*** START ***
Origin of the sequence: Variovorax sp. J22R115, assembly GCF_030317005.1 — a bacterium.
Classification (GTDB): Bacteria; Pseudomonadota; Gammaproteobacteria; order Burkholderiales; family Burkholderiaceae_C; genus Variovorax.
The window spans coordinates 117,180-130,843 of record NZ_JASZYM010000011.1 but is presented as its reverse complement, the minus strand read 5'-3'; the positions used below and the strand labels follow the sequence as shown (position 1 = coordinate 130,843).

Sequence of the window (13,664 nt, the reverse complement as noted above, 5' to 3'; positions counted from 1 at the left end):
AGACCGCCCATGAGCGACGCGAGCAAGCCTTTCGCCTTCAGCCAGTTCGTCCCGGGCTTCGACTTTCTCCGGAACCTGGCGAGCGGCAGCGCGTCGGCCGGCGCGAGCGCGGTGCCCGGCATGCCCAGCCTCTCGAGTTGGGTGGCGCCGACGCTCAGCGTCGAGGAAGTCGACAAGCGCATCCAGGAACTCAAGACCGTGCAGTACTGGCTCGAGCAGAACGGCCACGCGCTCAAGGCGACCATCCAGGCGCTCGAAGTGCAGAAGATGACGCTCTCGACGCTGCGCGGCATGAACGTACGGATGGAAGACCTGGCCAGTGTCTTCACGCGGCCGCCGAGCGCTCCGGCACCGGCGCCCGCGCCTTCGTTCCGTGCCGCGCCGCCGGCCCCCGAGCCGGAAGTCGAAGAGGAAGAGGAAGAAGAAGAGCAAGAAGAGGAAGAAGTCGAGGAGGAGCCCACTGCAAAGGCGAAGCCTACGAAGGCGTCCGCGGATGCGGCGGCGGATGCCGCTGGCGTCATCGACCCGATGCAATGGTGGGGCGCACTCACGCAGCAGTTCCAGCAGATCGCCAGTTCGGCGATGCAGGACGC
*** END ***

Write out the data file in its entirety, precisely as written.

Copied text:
Origin of the sequence: Variovorax sp. J22R115, assembly GCF_030317005.1 — a bacterium.
Classification (GTDB): Bacteria; Pseudomonadota; Gammaproteobacteria; order Burkholderiales; family Burkholderiaceae_C; genus Variovorax.
The window spans coordinates 117,180-130,843 of record NZ_JASZYM010000011.1 but is presented as its reverse complement, the minus strand read 5'-3'; the positions used below and the strand labels follow the sequence as shown (position 1 = coordinate 130,843).

Sequence of the window (13,664 nt, the reverse complement as noted above, 5' to 3'; positions counted from 1 at the left end):
AGACCGCCCATGAGCGACGCGAGCAAGCCTTTCGCCTTCAGCCAGTTCGTCCCGGGCTTCGACTTTCTCCGGAACCTGGCGAGCGGCAGCGCGTCGGCCGGCGCGAGCGCGGTGCCCGGCATGCCCAGCCTCTCGAGTTGGGTGGCGCCGACGCTCAGCGTCGAGGAAGTCGACAAGCGCATCCAGGAACTCAAGACCGTGCAGTACTGGCTCGAGCAGAACGGCCACGCGCTCAAGGCGACCATCCAGGCGCTCGAAGTGCAGAAGATGACGCTCTCGACGCTGCGCGGCATGAACGTACGGATGGAAGACCTGGCCAGTGTCTTCACGCGGCCGCCGAGCGCTCCGGCACCGGCGCCCGCGCCTTCGTTCCGTGCCGCGCCGCCGGCCCCCGAGCCGGAAGTCGAAGAGGAAGAGGAAGAAGAAGAGCAAGAAGAGGAAGAAGTCGAGGAGGAGCCCACTGCAAAGGCGAAGCCTACGAAGGCGTCCGCGGATGCGGCGGCGGATGCCGCTGGCGTCATCGACCCGATGCAATGGTGGGGCGCACTCACGCAGCAGTTCCAGCAGATCGCCAGTTCGGCGATGCAGGACGC